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Wyman, B. Fertuck, E.A. Stanley, B. (2009). Borderline Personality Disorder Features and Anxiety are Associated with Enhanced “Reading the Mind in the Eyes” in Nonclinical Adults. J. Amer. Psychoanal. Assn., 57(5):1179-1184.

(2009). Journal of the American Psychoanalytic Association, 57(5):1179-1184

Borderline Personality Disorder Features and Anxiety are Associated with Enhanced “Reading the Mind in the Eyes” in Nonclinical Adults

Bertram Wyman, Eric A. Fertuck and Barbara Stanley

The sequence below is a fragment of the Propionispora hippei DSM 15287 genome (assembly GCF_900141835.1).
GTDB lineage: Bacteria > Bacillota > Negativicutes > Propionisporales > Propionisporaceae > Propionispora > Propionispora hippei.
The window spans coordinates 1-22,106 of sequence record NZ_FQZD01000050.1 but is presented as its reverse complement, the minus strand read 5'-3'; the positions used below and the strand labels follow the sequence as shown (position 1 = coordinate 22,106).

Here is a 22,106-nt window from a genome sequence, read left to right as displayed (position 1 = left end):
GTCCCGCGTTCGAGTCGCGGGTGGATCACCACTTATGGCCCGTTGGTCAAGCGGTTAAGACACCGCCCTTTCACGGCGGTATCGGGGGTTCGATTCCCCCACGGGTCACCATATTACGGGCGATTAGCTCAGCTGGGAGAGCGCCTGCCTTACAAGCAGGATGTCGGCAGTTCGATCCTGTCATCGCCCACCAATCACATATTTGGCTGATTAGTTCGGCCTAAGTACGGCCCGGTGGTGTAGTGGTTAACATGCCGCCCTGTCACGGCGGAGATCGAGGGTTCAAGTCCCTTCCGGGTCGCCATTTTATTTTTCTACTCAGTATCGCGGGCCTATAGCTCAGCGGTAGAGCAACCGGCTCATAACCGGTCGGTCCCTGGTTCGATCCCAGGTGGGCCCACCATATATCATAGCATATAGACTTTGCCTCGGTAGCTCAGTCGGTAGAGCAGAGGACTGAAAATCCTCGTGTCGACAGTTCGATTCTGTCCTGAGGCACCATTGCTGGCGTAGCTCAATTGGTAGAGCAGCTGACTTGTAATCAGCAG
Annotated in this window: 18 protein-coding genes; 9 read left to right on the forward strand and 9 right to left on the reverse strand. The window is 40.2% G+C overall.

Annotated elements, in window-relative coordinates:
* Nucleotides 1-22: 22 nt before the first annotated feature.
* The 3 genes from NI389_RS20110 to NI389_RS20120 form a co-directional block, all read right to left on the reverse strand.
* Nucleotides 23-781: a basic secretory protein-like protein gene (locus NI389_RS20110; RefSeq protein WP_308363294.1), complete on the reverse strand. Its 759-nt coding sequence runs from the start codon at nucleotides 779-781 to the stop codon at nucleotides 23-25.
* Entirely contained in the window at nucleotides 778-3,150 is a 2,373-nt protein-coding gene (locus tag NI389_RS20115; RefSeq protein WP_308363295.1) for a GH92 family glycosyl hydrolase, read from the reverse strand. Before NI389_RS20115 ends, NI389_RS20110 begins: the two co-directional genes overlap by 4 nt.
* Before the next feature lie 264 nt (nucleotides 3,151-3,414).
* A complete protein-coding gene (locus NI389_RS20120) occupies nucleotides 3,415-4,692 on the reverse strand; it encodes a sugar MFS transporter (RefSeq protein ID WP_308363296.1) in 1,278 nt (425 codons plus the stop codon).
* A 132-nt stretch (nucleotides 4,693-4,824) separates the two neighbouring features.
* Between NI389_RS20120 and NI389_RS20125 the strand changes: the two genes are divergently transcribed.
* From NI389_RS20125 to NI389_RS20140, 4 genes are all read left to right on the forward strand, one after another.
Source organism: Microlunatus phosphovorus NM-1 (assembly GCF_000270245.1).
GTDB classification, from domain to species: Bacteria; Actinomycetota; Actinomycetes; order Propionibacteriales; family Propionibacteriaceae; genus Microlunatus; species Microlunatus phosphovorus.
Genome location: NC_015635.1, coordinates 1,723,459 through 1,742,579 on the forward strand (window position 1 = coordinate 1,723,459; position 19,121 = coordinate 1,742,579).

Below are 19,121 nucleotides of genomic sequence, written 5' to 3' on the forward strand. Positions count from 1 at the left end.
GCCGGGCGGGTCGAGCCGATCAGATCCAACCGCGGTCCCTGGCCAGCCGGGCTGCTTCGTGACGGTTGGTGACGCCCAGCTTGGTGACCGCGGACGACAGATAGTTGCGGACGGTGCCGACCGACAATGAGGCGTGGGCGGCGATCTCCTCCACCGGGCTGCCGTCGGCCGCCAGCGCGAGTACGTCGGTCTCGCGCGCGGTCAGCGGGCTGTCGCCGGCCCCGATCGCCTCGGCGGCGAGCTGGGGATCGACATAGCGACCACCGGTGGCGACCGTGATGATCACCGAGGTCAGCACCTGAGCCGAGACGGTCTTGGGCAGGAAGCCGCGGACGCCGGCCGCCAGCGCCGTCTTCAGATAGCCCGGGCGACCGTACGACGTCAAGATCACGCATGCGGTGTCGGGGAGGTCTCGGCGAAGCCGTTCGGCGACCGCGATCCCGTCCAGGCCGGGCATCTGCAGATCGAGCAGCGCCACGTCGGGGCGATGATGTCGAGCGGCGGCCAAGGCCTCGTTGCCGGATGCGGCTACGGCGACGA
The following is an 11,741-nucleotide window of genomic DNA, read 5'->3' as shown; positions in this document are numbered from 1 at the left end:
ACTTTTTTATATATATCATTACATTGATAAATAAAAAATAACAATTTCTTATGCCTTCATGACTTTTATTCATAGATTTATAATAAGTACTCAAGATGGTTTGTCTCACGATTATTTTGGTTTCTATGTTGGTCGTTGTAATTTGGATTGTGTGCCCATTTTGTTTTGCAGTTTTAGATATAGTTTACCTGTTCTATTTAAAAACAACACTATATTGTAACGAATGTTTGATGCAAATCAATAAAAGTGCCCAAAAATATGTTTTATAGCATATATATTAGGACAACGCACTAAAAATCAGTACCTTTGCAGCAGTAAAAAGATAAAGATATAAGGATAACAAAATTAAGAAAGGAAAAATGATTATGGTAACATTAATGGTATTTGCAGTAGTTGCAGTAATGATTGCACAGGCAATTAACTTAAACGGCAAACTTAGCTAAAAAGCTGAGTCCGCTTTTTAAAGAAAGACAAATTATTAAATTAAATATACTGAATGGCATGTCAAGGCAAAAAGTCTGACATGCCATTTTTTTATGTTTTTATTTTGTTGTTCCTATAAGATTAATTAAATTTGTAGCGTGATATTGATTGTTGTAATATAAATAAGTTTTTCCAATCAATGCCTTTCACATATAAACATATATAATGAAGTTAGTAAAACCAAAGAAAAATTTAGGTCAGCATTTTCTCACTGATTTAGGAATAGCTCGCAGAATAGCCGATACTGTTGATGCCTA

Emotion recognition, the ability to interpret and understand the emotions and mental states of others, is an important aspect of psychological and social functioning. Several mental disorders, including depression and schizophrenia, have been associated with impairment in facial emotion recognition, a facet of emotion recognition. There is little consensus regarding the facial emotion recognition capacity of individuals with borderline personality disorder (BPD), a complex disorder characterized by such behaviors as turbulent mood swings, unstable interpersonal relationships, impulsivity, and self-injurious behavior. While some research has found that individuals with BPD perform better than healthy controls on facial emotion recognition measures (Lynch et al. 2006; Wagner and Linehan 1999), other studies indicate that they perform worse (Bland et al. 2004; Levine, Marziali, and Hood 1997).

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